The best compact cars on the market rival their counterparts in many ways, proving that bigger isn’t always better. Here, we've rounded up some of the better options available, including an SUV and an electric alternative.
Product Review

Boring takes a back seat as 2019 Corolla Hatchback mixes fun with practicality

We drive the 2019 Toyota Corolla Hatchback, the latest hatchback to bear the Corolla name. As the best-selling nameplate in automotive history, Toyota has high expectations to meet. This model mostly lives up to the legacy.
Product Review

The all-new 3 Series proves BMW can still build a compelling sport sedan

Seat time in the entry-level BMW 330i ($41,425) and M340i xDrive ($54,995) will test the German automaker’s commitment to driving dynamics, powertrain refinement, and cutting edge technology.
Emerging Tech

Awesome Tech You Can’t Buy Yet: Booze-filled ski poles and crypto piggy banks

Check out our roundup of the best new crowdfunding projects and product announcements that hit the web this week. You may not be able to buy this stuff yet, but it sure is fun to gawk!
Mobile

Car-branded phones need to make a U-turn if they ever want to impress

Your car and your smartphone are becoming one, yet smartphones branded or co-created by car companies are a problem. We look at the history, some examples of the best and worst, then share hopes for the future.
Cars

California wants all-electric public bus fleet on its roads by 2040

California approved a regulation that targets an all-electric public bus fleet for the whole state by 2040. The effect of the full implementation of the regulation is equivalent to taking 4 million cars off the road.
Cars

1,000-mph Bloodhound supersonic car project finds a last-minute savior

The Bloodhound supersonic car (SSC) project has found a buyer. The project was going to be disbanded after running out of funds, but its assets were purchased by British businessman Ian Warhurst.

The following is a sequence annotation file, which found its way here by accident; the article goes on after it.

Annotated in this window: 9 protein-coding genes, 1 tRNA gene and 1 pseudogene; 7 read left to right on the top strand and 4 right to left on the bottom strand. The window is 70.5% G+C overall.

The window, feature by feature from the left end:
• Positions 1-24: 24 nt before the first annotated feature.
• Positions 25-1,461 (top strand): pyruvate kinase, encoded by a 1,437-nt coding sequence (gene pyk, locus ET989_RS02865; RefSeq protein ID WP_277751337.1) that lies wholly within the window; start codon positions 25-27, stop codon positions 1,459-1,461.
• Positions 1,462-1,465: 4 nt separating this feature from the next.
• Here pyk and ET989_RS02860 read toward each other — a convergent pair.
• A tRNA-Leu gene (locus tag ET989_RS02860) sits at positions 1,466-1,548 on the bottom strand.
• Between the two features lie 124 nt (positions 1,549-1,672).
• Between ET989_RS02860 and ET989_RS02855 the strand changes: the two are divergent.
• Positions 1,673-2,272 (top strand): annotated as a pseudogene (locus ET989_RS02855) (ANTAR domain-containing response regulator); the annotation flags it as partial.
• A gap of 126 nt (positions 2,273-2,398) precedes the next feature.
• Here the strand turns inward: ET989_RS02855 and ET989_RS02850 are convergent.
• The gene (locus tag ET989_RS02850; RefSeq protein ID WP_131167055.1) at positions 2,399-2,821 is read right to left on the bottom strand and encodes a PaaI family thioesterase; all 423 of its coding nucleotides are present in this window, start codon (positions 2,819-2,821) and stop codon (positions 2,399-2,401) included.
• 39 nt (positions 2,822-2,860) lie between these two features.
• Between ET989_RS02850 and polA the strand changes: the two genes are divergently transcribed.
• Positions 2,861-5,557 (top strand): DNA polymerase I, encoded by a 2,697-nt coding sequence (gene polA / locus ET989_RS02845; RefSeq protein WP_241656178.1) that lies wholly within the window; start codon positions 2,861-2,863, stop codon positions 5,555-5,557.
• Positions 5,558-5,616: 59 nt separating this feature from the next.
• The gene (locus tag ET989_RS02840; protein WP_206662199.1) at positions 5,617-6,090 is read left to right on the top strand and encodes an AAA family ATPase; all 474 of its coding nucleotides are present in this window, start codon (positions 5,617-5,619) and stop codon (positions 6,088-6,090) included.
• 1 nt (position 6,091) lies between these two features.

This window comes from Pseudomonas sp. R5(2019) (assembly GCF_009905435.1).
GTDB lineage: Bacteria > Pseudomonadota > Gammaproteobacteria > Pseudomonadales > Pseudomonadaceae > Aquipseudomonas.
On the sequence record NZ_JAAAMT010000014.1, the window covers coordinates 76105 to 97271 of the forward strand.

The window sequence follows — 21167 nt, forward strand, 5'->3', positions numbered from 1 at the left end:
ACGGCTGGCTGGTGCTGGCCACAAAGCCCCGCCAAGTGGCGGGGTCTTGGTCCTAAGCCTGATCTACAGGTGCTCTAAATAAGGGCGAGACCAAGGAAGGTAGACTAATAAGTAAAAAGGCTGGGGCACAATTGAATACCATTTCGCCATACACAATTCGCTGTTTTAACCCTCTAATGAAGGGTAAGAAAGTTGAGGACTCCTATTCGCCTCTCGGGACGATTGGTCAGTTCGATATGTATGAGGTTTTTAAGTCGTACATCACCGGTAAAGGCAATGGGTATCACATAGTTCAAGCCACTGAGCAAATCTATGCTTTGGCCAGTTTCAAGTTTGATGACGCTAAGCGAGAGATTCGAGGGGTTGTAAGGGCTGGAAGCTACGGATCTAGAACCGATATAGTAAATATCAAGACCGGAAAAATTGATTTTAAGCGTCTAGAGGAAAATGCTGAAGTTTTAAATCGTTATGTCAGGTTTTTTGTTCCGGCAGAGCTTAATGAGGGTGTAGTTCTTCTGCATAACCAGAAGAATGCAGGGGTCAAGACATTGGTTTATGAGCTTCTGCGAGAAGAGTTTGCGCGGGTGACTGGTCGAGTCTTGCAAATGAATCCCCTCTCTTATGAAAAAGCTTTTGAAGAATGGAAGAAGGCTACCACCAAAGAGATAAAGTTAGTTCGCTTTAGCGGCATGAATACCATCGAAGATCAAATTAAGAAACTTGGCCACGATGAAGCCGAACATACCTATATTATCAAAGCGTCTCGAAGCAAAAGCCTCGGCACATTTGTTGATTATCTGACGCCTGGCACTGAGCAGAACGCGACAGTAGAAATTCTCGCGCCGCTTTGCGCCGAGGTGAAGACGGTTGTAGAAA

Cars

Ford’s prototype Quiet Kennel uses noise-canceling tech to keep dogs stress-free

Ford is ending 2018 by venturing into the doghouse market. The company's European division has built a kennel equipped with active noise-canceling technology and soundproof walls that help dogs sleep through fireworks.
Emerging Tech

Self-driving dirt rally vehicle offers crash course in autonomous car safety

Georgia Tech's AutoRally initiative pushes self-driving cars to their limit by getting scaled-down autonomous vehicles to drive really, really fast and aggressively on dirt roads. Here's why.
Cars

Lincoln revives its coolest-ever design feature for limited-edition Continental

The 1961 Lincoln Continental became a design icon thanks to center-opening "coach doors" (also known as "suicide doors"). Lincoln is bringing those doors back for a special edition of the 2019 Continental.
Cars

Audi’s self-driving car unit teams up with Luminar to go driverless in 2021

Audi's self-driving car unit has teamed up with Luminar to develop and test autonomous technology. Luminar provides its lidar technology, which sees farther than the sensors offered by rivals, while Audi brings its own software.
Cars

Land Rover’s upcoming high-tech Defender will leave last-gen model in the dust

Land Rover is giving the Defender a full reboot. The original SUV was a rugged machine built to go anywhere. Its replacement will tick those boxes, too, but it will add a dose of technology and luxury.
1 of 2